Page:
When Interra Capital Group bought a single-story office building in Arlington Heights in 2015, the new owners decided to keep the building's oldest fixture.
"Phil came with the building," said human relations manager Karma Shipman, her voice bubbly with excitement about Wednesday's surprise 90th birthday party in the building for longtime building engineer Phil Pecoraro. "Everybody loves him. He's a gem we have."
As he has for the past 28 years, Pecoraro, who drives from his home in Elk Grove Village, showed up early on his birthday for his shift at 2101 S. Arlington Heights Road.
"Phil has been here through every owner. He knows everything about this building," said attorney Ronald F. Wittmeyer Jr., who has an office in the building. "Whether it's part of his job or not, he'll do it."
With full participation from other tenants and Interra Capital employees in Houston, Wittmeyer organized Wednesday's celebration, which features decorations, a table filled with desserts and a 15-minute video tribute to Pecoraro with dozens of people expressing their love and appreciation.
"If it weren't for COVID, we'd have a rip-roaring bash," Wittmeyer said.
Daily Herald photographer Mark Welsh captured the emotional celebration for Pecoraro with photographs and a video.
"My secret is that my doctor, a long time ago, said to me, 'Don't stop moving,' and I haven't stopped," Pecoraro told Welsh. "And that's why I'm still here and taking care of this building."
Pecoraro choked up while addressing the crowd of admirers in the lobby. "You're just terrific human beings," he says, noting they are the reason he loves to come to work.
Dentist Tina Smith moved into the building 15 years ago and was immediately impressed and happy with how helpful and knowledgeable Pecoraro was.
"I'm happy to tell you how wonderful Phil is," Smith saids. "If there was ever an issue we would just go to Phil. I was thinking at the time what a shame he's in his 70s and will probably be retiring soon."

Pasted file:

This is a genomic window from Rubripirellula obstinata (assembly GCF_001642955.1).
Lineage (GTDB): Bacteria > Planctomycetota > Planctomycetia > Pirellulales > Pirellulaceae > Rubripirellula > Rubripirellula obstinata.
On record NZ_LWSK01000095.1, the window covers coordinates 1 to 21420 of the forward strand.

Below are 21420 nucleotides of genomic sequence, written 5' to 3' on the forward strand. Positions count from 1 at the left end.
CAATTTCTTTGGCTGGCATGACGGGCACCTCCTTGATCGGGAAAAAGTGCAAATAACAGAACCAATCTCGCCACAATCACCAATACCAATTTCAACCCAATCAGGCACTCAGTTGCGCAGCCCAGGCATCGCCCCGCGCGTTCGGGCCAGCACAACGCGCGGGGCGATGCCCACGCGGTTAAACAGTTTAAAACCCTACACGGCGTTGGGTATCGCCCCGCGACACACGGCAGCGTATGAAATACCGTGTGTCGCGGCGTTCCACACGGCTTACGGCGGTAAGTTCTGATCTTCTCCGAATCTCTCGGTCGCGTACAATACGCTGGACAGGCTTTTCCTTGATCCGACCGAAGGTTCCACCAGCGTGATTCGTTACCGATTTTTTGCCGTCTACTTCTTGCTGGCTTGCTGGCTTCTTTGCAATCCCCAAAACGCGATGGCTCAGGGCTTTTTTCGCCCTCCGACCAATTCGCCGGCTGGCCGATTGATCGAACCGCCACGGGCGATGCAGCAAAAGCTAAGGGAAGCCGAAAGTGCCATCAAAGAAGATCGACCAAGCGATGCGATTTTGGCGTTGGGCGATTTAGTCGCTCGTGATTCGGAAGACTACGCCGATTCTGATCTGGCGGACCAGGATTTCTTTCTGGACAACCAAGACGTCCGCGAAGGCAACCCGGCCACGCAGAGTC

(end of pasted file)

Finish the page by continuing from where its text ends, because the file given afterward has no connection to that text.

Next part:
That was never in the plans.
"He would say this job is keeping him alive," said daughter Kim Pecoraro Banks of Lake Zurich. "He's not a person to sit around and watch TV. He's got to be doing something. And he loves those tenants."
For 40 years, Pecoraro worked as a manager with Peoples Gas. His wife, Dolores, died more than 30 years ago, and he never remarried.
"He retired for maybe a year and went right back to work," said Pecoraro Banks, whose sister, Karen Irwin, lives in Arizona. "He loves his golf. He still rides his bike in Busse Woods. He often rides 11 miles a day."
Good with his hands, Pecoraro also makes wind chimes and stained-glass pieces that he often gives to others connected with the building. Shipman said she cherishes the piece Pecoraro made for her.
"I'm heartbroken I can't be there," said Shipman, who helped coordinate Pecoraro's birthday celebration from her office in Houston. She said Pecoraro shows no signs of slowing down.
"I've asked Phil a hundred times, 'Are we asking too much of you?'" Shipman said. "And he says, 'Karma, don't be silly.'"
Jack Polatsek, founder and principal of Interra Capital Group, recorded a message for the video that said in part, "I know you are 90, but you look and feel like you're 19. ... We all love you."
The entire staff at Northwest United Urology, all wearing masks, ended their video with a "We love you!" shout.
"In all honesty, he has not slowed down at all," Smith said. "He's up and down these halls checking in on everyone, climbing ladders, fixing things, throwing away things, replacing things and all with the energy of someone 40 years younger."
Pecoraro knows how to fix the human spirit, too.
"Everybody appreciates the great care you take with all of us here who are tenants in the building, as well as the building itself," Wittmeyer said. "Hopefully soon the snow will leave, and we'll be able to get back out there on the golf course and have some more fun like we did last fall."